Considering that BP's assessments and public statements haven't exactly squared up with reality so far, you'll have to color me a bit skeptical. I' m sure many of you are skeptical as well. So is the School of Ocean and Earth Science and Technology at the university of University of Hawaii. Ever wonder what might happen if this leak goes on for a year? So did they, and they made a simulation. It's not good news. If the source wasn't this credible, I'd dismiss it as tinhattery and outlandish paranoia, yet, there it is:
The good news is, the US government has finally decided to allow the help of many other oil-producing countries with expertise in cleaning up oil spills, such as Mexico, Norway and Kuwait. Tiny Taiwan however made headlines with it's mammoth oil tanker converted into a cleanup vessel. The ship, with the odd name, "A Whale" is designed to filter more than 20 million gallons of oil a day out of the water it occupies. This, along with the expertise of nations and crews familiar with oil spills could help a great deal. Still, the relief well needs to be finished, and right now, the longer this goes on, the less optimistic I feel about it.
Earthquake in SoCal
A 5.4 quake rattled Southern California Wednesday, and again was in a relatively unpopulated area. Still, the quake was closer to major population centers, and caused LA's skyscrapers to sway for some time. While not as big as the Easter Sunday 7.2 tremblor that rocked the Mexicali area, this smaller quake hit the more northerly San Jacinto Fault, running from the Salton Sea and northwest towards San Bernadino.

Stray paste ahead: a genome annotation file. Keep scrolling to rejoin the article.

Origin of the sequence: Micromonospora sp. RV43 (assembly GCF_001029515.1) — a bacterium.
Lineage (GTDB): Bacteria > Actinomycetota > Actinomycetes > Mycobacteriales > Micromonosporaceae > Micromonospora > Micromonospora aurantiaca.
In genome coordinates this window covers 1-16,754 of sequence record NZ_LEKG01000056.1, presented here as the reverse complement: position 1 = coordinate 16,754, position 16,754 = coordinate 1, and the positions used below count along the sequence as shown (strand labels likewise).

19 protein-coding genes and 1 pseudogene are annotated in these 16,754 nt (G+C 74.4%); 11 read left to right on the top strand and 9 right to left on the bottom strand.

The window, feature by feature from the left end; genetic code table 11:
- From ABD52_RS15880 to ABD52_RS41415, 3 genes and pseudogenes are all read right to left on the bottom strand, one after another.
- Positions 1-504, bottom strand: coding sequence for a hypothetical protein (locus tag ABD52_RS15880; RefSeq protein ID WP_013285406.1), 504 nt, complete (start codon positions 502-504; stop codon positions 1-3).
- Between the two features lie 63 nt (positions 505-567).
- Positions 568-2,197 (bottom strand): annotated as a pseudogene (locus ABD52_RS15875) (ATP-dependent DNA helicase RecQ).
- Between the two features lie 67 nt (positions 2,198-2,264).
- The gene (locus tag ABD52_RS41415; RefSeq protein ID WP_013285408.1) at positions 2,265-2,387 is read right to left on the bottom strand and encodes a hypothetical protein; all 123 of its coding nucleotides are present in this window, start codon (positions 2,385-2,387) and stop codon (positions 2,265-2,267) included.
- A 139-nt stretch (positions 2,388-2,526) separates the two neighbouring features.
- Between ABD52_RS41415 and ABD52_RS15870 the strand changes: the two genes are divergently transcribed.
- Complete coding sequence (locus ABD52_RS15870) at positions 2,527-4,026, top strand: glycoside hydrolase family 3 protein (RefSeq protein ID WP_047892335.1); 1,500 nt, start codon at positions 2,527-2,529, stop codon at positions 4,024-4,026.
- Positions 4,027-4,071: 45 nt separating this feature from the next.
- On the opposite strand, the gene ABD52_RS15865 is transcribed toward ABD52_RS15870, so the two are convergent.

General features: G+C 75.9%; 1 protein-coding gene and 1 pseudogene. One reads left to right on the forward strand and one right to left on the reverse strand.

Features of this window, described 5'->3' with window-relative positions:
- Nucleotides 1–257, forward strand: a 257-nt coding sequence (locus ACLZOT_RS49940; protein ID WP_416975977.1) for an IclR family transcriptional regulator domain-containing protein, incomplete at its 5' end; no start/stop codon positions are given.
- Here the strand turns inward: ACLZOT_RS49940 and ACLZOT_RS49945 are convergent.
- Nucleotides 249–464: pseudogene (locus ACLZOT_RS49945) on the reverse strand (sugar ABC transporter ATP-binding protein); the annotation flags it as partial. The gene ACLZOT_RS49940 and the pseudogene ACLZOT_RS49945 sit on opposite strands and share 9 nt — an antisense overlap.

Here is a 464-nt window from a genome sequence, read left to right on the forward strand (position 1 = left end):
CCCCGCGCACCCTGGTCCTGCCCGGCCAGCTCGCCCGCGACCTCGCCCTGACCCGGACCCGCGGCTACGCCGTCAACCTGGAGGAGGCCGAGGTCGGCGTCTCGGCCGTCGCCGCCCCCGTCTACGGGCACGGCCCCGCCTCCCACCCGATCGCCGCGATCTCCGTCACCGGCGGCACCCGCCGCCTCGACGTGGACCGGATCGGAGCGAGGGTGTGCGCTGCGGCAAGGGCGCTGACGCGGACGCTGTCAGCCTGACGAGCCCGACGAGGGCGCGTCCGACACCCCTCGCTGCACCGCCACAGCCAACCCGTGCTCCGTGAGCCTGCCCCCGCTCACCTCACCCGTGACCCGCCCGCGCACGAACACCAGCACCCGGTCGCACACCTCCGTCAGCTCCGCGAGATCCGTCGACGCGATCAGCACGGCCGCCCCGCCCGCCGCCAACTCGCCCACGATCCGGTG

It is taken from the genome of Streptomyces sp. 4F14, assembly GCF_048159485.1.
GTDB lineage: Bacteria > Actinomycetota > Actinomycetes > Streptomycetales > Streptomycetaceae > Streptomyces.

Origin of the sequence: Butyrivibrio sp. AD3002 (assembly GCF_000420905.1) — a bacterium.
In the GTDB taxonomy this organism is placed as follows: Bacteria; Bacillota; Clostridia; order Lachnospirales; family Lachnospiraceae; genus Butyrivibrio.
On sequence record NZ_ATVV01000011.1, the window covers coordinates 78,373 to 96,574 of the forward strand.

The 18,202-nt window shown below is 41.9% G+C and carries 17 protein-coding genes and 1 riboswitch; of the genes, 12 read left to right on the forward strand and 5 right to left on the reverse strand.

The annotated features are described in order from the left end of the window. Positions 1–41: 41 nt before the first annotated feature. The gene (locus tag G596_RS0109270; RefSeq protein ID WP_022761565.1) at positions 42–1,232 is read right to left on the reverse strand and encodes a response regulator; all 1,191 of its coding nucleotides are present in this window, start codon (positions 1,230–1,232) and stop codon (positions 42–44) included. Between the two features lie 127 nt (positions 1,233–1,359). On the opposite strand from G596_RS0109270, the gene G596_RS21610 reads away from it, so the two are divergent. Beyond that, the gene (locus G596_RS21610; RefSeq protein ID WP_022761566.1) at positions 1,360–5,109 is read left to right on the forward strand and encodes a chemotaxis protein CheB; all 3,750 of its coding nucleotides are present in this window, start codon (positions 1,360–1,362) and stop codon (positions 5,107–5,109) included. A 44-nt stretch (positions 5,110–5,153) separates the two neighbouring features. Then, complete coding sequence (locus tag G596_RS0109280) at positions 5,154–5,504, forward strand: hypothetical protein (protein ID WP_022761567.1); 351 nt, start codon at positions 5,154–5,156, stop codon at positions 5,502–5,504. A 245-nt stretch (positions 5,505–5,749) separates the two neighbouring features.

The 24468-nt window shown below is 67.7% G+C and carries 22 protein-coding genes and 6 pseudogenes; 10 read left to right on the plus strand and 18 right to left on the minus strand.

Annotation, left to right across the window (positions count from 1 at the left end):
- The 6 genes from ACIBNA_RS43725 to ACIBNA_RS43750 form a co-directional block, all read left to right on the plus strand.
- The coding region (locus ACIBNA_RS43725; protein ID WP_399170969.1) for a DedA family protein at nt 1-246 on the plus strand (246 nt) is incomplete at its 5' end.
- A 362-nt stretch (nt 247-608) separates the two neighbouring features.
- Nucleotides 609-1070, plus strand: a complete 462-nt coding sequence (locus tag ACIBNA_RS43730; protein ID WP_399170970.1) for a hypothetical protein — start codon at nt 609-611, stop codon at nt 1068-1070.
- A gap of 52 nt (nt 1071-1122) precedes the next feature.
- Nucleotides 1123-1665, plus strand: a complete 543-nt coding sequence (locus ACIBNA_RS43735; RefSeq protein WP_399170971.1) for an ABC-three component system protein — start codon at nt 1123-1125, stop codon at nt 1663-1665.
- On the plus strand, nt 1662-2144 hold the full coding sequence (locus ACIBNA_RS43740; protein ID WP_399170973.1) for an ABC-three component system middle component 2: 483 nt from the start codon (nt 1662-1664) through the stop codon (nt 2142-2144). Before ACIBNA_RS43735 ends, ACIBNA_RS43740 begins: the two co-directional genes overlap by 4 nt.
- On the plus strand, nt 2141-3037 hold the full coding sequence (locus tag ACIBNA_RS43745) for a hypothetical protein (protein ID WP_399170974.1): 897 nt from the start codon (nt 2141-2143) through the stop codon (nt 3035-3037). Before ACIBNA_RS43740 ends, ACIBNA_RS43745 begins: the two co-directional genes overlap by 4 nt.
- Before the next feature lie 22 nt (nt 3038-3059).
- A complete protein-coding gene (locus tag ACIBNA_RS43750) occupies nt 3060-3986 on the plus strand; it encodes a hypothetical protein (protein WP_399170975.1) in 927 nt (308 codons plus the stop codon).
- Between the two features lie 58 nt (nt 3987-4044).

We generally don't report on quakes less than 6.0, unless they occur in unusual places, or do an unusual amount of damage, or cause a tsunami. In this case, Wednesday quake knocked things off shelves in the Borrego Springs area and caused a rockslide near the Palm Springs Aerial Tramway, but other than that, there was no major damage or injuries reported. So why am I talking about it?
Largely because of the statements of Cal Tech seismologist Kate Hutton. Hutton claims that while yesterday's quake is not technically an aftershock of the Easter earthquake, she calls is a "triggered earthquake."
Hutton explained to the Los Angeles Times that larger earthquakes (more than 4.0) have been more frequent since the Easter quake along other nearby fault lines. The prevailing theory, she explained, was that large amounts of tectonic movement, such as the tremblor on April 4, puts extra pressure on other nearby fault lines, resulting in quakes likes yesterday's.